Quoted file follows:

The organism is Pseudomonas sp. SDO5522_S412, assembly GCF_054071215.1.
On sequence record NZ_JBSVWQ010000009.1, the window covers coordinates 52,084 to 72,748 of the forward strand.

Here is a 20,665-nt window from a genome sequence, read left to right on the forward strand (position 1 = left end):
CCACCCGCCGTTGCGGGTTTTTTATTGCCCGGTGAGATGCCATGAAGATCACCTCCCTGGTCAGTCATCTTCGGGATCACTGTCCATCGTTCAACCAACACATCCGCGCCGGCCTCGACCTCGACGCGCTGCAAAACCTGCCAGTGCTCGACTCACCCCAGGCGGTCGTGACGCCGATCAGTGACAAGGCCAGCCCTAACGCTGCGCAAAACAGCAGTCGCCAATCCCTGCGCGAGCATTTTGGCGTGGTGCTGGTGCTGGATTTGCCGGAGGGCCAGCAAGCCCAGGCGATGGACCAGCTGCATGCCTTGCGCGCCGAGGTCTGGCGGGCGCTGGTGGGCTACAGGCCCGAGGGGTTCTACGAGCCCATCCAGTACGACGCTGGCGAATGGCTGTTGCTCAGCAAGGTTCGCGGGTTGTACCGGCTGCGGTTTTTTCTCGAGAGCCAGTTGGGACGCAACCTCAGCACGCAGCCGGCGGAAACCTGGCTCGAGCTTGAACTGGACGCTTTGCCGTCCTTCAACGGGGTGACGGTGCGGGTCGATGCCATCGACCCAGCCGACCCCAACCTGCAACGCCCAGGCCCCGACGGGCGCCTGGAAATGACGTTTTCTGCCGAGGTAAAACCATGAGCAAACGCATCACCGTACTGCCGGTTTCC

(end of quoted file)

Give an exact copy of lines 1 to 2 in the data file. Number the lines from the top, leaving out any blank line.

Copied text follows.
The organism is Pseudomonas sp. SDO5522_S412, assembly GCF_054071215.1.
On sequence record NZ_JBSVWQ010000009.1, the window covers coordinates 52,084 to 72,748 of the forward strand.